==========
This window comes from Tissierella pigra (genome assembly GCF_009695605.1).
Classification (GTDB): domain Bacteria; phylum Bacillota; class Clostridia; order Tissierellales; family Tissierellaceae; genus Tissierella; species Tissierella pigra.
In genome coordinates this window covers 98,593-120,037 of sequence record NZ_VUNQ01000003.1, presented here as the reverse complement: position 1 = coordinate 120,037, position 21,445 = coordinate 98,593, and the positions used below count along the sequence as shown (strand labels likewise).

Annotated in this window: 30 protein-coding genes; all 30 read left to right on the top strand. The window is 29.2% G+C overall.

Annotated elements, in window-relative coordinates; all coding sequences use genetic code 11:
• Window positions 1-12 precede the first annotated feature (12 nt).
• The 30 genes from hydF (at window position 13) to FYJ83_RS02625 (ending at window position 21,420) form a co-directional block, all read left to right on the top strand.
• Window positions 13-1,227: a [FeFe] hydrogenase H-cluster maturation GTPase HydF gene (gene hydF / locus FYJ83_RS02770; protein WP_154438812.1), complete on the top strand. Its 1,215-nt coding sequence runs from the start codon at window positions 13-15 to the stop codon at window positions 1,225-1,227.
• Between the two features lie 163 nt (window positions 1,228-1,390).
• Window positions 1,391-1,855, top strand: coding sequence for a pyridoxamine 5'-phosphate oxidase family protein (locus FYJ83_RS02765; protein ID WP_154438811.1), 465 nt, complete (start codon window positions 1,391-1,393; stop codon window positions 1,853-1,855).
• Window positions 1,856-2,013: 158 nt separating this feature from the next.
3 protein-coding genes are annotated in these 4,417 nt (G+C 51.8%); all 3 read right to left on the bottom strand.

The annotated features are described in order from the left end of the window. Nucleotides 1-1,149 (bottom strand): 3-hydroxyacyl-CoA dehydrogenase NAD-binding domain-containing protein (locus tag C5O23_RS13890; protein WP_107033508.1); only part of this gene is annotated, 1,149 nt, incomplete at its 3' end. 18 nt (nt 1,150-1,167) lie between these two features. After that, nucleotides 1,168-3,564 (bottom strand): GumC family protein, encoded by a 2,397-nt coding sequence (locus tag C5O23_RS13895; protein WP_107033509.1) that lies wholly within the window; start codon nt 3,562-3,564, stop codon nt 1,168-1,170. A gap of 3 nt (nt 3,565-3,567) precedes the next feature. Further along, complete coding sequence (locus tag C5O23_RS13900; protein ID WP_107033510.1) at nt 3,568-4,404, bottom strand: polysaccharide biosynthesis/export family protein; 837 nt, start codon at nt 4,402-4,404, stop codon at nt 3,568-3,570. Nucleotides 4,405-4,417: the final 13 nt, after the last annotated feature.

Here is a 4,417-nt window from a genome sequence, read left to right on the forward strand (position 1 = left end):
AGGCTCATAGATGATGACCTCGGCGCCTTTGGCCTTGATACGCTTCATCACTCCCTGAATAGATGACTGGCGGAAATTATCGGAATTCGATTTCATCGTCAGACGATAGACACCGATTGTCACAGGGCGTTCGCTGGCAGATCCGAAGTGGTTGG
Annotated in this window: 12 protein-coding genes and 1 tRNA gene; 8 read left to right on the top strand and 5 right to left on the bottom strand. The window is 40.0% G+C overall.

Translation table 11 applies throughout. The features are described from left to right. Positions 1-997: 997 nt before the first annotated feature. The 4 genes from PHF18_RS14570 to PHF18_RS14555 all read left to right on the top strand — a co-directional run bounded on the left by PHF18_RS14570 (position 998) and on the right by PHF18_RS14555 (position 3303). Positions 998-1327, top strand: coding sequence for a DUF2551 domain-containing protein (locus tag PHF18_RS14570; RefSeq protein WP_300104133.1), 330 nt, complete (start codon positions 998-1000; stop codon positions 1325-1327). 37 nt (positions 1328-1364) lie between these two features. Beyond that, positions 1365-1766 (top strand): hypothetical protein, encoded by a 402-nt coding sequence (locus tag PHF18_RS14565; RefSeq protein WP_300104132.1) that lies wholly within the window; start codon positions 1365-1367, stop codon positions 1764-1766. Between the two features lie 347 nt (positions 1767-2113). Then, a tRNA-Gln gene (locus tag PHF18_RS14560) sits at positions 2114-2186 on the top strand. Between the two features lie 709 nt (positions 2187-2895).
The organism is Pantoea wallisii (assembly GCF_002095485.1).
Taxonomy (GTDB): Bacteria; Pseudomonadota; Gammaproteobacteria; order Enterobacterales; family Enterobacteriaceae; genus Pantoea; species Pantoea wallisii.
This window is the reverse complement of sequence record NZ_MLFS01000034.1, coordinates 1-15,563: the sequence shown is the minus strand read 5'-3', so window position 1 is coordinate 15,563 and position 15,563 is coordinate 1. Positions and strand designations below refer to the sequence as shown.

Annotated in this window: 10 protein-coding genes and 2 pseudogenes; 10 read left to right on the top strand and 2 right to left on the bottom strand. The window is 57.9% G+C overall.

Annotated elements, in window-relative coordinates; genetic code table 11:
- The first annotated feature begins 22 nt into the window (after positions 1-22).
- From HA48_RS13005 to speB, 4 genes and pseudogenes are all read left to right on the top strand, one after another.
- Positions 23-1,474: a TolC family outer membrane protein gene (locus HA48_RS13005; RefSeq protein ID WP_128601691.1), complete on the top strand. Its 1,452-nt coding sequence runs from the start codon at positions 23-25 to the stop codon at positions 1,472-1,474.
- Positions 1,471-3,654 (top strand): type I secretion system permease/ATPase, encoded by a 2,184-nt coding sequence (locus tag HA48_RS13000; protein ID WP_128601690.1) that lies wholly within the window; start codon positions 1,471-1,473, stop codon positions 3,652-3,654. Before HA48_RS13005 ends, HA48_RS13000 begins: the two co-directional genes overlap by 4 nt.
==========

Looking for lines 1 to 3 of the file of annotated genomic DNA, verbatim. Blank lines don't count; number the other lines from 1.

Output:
This window comes from Tissierella pigra (genome assembly GCF_009695605.1).
Classification (GTDB): domain Bacteria; phylum Bacillota; class Clostridia; order Tissierellales; family Tissierellaceae; genus Tissierella; species Tissierella pigra.
In genome coordinates this window covers 98,593-120,037 of sequence record NZ_VUNQ01000003.1, presented here as the reverse complement: position 1 = coordinate 120,037, position 21,445 = coordinate 98,593, and the positions used below count along the sequence as shown (strand labels likewise).